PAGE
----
Five basic movements in the spine are possible:
1. Flexion, or forward bending of the spine, in which the anterior surfaces of the vertebrae move closer to one another.
2. Extension is the return from a position of flexion to the anatomical position. It is the opposite of flexion. Going beyond the anatomical position (bending backward) is called hyperextension. Keep in mind that slight hyperextension is the normal position of the lumbar spine (also known as slight lordosis).
3. Lateral flexion, is bending sideways to the right or left. In this action the shoulders move toward the hip, or the hips (pelvis) move toward the shoulders when the hips are in a non-support hanging position.
4. Shoulder (shoulder girdle) rotation, is a twisting action around the long axis of the spinal column. In this movement the shoulders (or hips) are in motion. Shoulder rotation can also occur with the axis in the left or right side of the body.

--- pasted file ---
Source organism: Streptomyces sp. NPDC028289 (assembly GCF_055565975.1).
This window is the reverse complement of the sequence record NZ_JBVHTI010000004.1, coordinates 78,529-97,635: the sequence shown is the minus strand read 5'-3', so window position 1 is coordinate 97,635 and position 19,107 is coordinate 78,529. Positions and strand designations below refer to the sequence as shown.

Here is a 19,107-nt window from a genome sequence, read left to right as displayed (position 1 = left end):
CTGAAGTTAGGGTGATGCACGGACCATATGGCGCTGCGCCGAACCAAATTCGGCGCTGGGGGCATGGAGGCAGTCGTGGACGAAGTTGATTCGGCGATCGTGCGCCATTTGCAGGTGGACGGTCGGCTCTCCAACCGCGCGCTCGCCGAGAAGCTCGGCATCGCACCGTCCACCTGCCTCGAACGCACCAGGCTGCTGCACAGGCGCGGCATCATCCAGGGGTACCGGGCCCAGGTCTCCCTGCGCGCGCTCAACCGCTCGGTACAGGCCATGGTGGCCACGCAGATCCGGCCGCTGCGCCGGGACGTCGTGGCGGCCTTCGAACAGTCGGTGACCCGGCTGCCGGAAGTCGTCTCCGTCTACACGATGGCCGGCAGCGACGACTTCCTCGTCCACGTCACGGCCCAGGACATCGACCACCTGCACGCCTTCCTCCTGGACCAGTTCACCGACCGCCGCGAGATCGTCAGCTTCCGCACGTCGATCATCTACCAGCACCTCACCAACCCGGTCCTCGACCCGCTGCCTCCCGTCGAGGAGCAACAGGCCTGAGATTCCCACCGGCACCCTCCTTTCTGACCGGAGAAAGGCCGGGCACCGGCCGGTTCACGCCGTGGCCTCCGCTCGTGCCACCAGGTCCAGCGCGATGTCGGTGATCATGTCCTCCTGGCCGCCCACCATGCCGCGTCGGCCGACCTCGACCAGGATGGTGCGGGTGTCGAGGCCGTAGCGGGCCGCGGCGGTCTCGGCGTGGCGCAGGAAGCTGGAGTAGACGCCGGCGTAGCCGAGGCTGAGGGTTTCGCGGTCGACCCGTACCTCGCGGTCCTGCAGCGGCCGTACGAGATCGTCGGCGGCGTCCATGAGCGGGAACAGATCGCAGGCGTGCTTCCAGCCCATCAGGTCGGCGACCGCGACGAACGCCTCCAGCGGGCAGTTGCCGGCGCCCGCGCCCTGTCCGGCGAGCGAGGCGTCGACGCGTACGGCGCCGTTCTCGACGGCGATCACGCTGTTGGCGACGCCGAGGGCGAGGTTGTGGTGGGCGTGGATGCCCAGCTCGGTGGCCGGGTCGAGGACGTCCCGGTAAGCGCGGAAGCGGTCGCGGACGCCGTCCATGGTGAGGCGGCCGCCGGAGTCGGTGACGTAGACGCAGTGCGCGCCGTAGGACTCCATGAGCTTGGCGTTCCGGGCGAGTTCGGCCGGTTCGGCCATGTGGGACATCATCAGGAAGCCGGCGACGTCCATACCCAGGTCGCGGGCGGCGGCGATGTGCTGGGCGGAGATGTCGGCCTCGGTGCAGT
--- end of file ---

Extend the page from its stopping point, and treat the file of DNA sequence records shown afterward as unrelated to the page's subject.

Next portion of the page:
5. Hip rotation. If you are positioned so that your body is hanging, supported by your arms, the abdominal or lower back muscles rotate your hips to the right or left while your shoulders remain stationary. This is also known as transverse pelvic girdle rotation. It can also occur when you are standing, but in that case the action and muscles involved are in the hip joints, not the midsection. Note that discussion here is of the movements seen in the lumbar spine. Analogous actions take place in the cervical spine but they will not be discussed.